Apple is currently devoting an inordinate amount of legal resources in its effort to prevent Samsung from releasing a bevy of products it claims purposefully infringe upon Apple patents and slavishly copy the look and feel of iOS.
Currently, Apple’s legal team is working tirelessly to prevent Samsung from releasing its Galaxy Tab 10.1. Earlier this year, Samsung released a 7-inch tablet in an effort to take on Apple and if you listen to some folks at Lenovo, that effort was a complete and utter disaster.
Speaking to the Guardian, Andrew Barrow, who serves as Lenovo’s director of consumer products and pricing, explained that when companies try and compete with Apple via price undercutting, they end up losing money – and let’s face it, don’t even garner substantive marketshare.
Fleshing out his statement, Barrow proceeded to use Samsung as an example.
Samsung said at the end of 2010 that it had shipped 1m of its 7-inch Galaxy devices, which were seen as the first real Android competitors to Apple’s iPad. However, according to Barrow, Samsung only sold 20,000 of the tablets. Samsung had not returned a request for comment on Barrow’s claim by the time of publication.
Lenovo announced its own entry into the Android tablet market at the IFA technology show in Berlin on Thursday, with the IdeaPad K1. Asked whether the K1, which will launch in mid-September with a starting price of £349, should be much cheaper than the market-leading iPad 2, priced from £399, Barrow told The Guardian that “at that price, any [manufacturer] would be giving money away”.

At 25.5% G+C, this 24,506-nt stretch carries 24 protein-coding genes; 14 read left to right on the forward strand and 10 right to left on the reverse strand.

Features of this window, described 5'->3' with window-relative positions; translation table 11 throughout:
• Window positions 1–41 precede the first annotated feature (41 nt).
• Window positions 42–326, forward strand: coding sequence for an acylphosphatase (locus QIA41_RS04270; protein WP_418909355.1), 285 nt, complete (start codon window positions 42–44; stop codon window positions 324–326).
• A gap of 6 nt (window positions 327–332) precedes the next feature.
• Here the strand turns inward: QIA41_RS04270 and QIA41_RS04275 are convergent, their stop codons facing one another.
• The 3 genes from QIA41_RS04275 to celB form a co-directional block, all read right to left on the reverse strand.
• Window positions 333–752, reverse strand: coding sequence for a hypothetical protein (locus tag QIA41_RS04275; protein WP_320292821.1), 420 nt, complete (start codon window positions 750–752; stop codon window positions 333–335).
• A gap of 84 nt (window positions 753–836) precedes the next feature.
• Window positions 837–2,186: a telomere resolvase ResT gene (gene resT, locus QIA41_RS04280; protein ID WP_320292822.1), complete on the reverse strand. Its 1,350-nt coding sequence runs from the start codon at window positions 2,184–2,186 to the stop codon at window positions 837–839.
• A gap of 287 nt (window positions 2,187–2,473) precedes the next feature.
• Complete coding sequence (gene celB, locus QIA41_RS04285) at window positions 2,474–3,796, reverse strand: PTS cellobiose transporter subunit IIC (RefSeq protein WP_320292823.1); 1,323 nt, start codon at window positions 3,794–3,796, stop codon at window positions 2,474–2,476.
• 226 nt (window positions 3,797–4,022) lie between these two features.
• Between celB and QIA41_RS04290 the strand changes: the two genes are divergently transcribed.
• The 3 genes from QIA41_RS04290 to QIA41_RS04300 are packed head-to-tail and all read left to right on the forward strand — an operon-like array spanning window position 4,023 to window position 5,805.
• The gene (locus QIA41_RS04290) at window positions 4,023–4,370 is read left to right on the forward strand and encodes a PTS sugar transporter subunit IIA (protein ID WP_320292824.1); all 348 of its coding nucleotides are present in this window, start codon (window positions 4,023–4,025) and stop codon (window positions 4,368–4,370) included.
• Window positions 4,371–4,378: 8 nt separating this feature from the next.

Samsung has never given details of the actual sales it has made in the tablet market. In an earnings call at the end of January, Samsung executives admitted that the company had shipped far more tablets than had actually been sold, saying that the latter figure was “quite smooth” – a puzzling phrase that was never explained.
We’re not sure what Barrow’s source is here, but as Steve Jobs like to say, if you sell a lot of a particular product, you tend to advertise it and brag about it.
It’s entirely possible, if not probable, that Samsung is partaking in the time dishonored tradition of channel stuffing whereby they stuff as many products down the throats of retailers as possible and tout their “products shipped” numbers with pride, all the while said products aren’t finding their way into the hands of consumers.
Samsung’s 7-inch tablet notwithstanding, Samsung’s flagship tablet is the upcoming Galaxy Tab 10.1 – a device that bears a remarkable similarity to Apple’s iPad. Consequently, Apple was able to attain a temporary injunction in Germany precluding Samsung from selling and marketing the device in the country until a formal hearing on the matter can be had. A similar ruling was handed down against Samsung in Australia as well.